Early and Midterm Outcomes Following Surgery for Acute Type A Aortic Dissection

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Abstract

Objective:

Surgical repair of acute Type A aortic dissection (AADA) is still associated with high in-hospital mortality. We evaluated the impact of perioperative risk factors on early and midterm survival.

Methods:

Retrospective (2002–2011) database analysis at a single institution of 132 consecutive AADA patients (88 male, age 59.8 ± 13.6). All but five patients underwent repair with open distal anastomoses and hypothermic circulatory arrest: aortic valve replacement/root replacement (n = 44, 33.3%) and valve re-suspension/repair (n = 88, 66.7%). Ascending aorta, hemi-arch, and total arch repairs were performed in 11, 113, and eight patients, respectively. Antegrade and retrograde cerebral perfusion were used in all but six patients.

Results:

Overall in-hospital mortality was 17.4% (n = 23). Actuarial survival at one, five, and eight years was 82%, 72%, and 62%, respectively. Perfusion time (cardiopulmonary bypass) (226.5 ± 71.3 vs. 177.5 ± 51.7, p = 0.0002), aortic cross-clamp time (min) (132.8 ± 45.7 vs. 109.8 ± 41.2, p = 0.01), aortic arch (T2) tear (31% vs. 14%, p = 0.03), instability (26% vs. 11%, p = 0.02), postoperative stroke (38% vs. 14%, p = 0.009), and low cardiac output (50% vs. 15%, p = 0.04) all correlated with increased perioperative mortality. A Cox proportional hazard model showed perfusion time (hazard ratio [HR] = 1.01), postoperative stroke (HR = 2.73), age (HR = 1.03), and unstability (HR = 1.8) as significant risk factors (p < 0.05) affecting the overall survival.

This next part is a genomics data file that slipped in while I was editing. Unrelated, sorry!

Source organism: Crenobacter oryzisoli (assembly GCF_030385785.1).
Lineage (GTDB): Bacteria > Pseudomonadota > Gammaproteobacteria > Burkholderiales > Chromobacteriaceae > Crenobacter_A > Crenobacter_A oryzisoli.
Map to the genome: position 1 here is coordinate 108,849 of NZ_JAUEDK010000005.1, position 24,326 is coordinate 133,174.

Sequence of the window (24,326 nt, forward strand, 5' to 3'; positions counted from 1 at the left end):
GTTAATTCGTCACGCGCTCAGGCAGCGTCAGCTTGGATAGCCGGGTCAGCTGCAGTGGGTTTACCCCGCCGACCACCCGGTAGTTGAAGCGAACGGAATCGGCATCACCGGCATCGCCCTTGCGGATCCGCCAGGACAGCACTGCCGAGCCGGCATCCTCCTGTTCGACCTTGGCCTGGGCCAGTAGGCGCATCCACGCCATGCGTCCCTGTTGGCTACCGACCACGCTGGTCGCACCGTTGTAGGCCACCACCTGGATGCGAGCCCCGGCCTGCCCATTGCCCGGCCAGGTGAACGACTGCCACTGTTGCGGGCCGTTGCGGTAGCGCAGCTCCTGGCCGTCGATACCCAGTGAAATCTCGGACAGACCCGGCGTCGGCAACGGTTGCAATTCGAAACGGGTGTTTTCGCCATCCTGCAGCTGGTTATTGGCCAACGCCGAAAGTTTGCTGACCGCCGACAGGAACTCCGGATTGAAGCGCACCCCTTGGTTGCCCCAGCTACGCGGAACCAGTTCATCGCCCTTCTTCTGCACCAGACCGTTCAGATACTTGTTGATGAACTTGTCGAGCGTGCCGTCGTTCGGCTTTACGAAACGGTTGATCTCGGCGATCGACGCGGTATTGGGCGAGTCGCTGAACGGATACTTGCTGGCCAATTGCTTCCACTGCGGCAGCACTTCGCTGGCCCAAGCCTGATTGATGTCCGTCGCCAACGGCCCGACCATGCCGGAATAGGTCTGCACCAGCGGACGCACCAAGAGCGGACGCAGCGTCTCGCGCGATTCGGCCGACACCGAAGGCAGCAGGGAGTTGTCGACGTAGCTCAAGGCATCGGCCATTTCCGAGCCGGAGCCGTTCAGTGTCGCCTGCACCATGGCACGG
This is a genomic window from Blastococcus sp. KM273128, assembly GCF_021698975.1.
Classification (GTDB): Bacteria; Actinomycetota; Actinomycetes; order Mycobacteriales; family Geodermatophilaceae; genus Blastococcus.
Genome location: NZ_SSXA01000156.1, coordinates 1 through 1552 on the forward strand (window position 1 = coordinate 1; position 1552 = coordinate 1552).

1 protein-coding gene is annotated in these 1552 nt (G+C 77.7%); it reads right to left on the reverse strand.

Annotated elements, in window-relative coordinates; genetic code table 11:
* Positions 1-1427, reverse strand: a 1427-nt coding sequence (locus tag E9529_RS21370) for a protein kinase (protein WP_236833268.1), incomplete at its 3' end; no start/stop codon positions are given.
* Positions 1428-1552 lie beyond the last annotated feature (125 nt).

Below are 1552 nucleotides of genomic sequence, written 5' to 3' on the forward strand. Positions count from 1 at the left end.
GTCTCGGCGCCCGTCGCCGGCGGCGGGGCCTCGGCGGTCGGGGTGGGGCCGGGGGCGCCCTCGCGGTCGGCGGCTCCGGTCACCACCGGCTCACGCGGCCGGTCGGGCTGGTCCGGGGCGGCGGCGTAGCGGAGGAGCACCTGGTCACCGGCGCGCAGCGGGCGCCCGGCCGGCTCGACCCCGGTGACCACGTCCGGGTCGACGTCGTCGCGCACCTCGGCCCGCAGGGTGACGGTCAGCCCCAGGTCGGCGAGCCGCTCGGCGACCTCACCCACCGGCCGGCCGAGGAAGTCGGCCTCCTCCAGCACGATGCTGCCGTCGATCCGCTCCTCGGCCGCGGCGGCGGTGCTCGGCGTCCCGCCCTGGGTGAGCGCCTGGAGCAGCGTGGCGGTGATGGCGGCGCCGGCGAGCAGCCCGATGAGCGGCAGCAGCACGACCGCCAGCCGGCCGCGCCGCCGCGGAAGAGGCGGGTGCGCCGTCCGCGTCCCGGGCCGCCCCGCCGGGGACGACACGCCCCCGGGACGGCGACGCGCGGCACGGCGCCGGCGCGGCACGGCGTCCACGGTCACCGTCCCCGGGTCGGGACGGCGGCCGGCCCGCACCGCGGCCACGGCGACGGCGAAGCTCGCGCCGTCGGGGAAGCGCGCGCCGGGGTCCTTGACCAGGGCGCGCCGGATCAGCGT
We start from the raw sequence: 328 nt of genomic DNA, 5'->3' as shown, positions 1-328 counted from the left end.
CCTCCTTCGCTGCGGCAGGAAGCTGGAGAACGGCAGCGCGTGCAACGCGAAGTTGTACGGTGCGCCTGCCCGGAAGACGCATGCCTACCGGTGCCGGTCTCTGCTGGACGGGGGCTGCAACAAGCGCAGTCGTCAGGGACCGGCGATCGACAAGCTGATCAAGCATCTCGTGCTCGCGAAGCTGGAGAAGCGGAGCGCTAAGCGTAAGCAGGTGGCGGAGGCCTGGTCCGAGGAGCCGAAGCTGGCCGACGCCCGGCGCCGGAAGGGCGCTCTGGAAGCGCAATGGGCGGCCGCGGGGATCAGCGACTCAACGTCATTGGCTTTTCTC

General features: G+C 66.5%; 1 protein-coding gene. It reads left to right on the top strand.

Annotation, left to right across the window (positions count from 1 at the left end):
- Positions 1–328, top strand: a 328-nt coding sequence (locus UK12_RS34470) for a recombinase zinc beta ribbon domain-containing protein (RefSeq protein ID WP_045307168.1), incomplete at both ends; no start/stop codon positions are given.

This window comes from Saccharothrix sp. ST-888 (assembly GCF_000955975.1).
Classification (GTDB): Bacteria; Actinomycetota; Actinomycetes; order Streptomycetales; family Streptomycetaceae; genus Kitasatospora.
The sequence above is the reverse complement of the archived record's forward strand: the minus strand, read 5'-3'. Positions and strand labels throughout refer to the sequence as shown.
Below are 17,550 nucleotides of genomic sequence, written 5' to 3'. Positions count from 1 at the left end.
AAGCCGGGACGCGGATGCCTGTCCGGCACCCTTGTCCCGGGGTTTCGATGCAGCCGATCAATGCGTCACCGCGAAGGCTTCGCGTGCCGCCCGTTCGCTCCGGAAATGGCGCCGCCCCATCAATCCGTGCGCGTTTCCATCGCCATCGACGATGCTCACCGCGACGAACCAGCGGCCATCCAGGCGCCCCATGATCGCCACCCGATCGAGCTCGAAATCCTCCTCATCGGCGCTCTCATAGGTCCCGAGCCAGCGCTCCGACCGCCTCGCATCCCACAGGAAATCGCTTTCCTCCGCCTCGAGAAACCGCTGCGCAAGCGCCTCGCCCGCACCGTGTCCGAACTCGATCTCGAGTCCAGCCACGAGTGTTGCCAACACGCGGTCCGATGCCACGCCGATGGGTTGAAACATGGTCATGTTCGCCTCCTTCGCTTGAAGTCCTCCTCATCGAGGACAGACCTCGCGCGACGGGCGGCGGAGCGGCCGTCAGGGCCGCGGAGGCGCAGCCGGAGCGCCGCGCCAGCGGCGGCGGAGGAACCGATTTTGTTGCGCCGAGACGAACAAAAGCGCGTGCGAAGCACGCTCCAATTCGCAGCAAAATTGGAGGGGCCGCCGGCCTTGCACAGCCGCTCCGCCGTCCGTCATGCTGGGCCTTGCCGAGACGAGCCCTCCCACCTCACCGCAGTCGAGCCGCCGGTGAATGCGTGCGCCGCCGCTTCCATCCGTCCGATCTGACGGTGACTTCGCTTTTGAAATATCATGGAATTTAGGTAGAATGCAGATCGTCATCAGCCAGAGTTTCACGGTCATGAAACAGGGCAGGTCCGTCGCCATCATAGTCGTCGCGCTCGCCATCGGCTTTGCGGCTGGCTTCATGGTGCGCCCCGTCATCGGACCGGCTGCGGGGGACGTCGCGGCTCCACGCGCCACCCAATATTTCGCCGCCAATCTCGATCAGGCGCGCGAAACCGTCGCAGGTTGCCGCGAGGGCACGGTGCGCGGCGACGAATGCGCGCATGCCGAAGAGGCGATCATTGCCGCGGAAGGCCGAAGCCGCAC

Conclusion:

There is a modern trend towards improving overall perioperative outcomes after surgical repair of AADA; however, early mortality and morbidity remain high even in aortic surgery referral centers.

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